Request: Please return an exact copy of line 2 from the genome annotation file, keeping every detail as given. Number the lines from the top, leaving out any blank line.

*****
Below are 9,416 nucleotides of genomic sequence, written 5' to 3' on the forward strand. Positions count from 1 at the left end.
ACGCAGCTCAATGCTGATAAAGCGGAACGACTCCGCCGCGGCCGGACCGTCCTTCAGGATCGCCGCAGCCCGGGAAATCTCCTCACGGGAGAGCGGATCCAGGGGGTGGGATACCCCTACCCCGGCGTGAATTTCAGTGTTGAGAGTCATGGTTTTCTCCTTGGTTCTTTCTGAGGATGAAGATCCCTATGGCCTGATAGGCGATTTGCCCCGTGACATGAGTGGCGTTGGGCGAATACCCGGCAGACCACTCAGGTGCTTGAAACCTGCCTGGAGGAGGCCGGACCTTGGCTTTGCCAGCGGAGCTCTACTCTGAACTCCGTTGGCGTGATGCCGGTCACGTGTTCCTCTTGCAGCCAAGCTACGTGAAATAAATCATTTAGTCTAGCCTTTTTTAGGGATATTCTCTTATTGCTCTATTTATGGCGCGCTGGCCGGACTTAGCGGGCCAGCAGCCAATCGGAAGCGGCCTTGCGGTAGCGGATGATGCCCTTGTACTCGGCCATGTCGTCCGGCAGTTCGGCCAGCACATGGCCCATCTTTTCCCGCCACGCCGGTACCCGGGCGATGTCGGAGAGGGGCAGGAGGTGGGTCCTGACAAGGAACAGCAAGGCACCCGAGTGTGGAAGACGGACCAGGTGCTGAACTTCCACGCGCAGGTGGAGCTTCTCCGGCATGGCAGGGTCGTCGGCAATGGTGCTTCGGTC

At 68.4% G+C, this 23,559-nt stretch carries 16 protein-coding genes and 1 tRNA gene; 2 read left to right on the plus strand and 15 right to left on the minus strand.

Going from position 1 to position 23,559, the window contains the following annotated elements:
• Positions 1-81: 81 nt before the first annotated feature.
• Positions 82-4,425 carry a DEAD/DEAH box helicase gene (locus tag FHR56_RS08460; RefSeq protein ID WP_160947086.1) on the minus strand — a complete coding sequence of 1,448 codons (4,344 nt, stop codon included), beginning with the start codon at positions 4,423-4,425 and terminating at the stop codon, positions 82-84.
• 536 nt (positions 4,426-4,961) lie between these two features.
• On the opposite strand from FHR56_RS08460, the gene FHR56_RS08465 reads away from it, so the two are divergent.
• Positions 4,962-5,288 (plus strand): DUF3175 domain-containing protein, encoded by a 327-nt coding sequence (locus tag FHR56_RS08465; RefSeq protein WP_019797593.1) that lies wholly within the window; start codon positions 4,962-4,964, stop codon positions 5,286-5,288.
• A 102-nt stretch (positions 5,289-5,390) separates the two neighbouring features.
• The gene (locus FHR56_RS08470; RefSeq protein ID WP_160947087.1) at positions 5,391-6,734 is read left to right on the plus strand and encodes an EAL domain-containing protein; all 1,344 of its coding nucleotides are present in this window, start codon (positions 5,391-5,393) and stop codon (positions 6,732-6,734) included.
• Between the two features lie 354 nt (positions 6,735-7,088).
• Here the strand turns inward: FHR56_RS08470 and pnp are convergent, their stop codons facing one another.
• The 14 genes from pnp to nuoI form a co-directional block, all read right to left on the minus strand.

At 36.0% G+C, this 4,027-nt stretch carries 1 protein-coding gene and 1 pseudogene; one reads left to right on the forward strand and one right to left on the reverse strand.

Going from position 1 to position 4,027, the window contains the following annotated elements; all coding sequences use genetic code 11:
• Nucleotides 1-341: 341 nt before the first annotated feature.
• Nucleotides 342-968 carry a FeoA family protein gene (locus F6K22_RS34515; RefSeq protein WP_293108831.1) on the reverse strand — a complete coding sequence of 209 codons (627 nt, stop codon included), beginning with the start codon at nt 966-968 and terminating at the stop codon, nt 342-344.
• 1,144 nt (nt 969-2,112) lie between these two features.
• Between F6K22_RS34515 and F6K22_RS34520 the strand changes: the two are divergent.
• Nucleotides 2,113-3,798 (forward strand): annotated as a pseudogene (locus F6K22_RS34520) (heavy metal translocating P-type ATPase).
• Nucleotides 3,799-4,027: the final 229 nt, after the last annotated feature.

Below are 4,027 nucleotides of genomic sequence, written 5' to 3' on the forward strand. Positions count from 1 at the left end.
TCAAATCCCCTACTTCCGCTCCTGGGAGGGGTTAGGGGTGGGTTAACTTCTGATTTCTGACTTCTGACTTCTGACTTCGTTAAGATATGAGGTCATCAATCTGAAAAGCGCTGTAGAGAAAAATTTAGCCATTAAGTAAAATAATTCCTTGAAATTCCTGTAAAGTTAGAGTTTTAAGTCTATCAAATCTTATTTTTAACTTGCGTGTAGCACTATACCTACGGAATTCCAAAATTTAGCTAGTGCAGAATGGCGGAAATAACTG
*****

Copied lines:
ACGCAGCTCAATGCTGATAAAGCGGAACGACTCCGCCGCGGCCGGACCGTCCTTCAGGATCGCCGCAGCCCGGGAAATCTCCTCACGGGAGAGCGGATCCAGGGGGTGGGATACCCCTACCCCGGCGTGAATTTCAGTGTTGAGAGTCATGGTTTTCTCCTTGGTTCTTTCTGAGGATGAAGATCCCTATGGCCTGATAGGCGATTTGCCCCGTGACATGAGTGGCGTTGGGCGAATACCCGGCAGACCACTCAGGTGCTTGAAACCTGCCTGGAGGAGGCCGGACCTTGGCTTTGCCAGCGGAGCTCTACTCTGAACTCCGTTGGCGTGATGCCGGTCACGTGTTCCTCTTGCAGCCAAGCTACGTGAAATAAATCATTTAGTCTAGCCTTTTTTAGGGATATTCTCTTATTGCTCTATTTATGGCGCGCTGGCCGGACTTAGCGGGCCAGCAGCCAATCGGAAGCGGCCTTGCGGTAGCGGATGATGCCCTTGTACTCGGCCATGTCGTCCGGCAGTTCGGCCAGCACATGGCCCATCTTTTCCCGCCACGCCGGTACCCGGGCGATGTCGGAGAGGGGCAGGAGGTGGGTCCTGACAAGGAACAGCAAGGCACCCGAGTGTGGAAGACGGACCAGGTGCTGAACTTCCACGCGCAGGTGGAGCTTCTCCGGCATGGCAGGGTCGTCGGCAATGGTGCTTCGGTC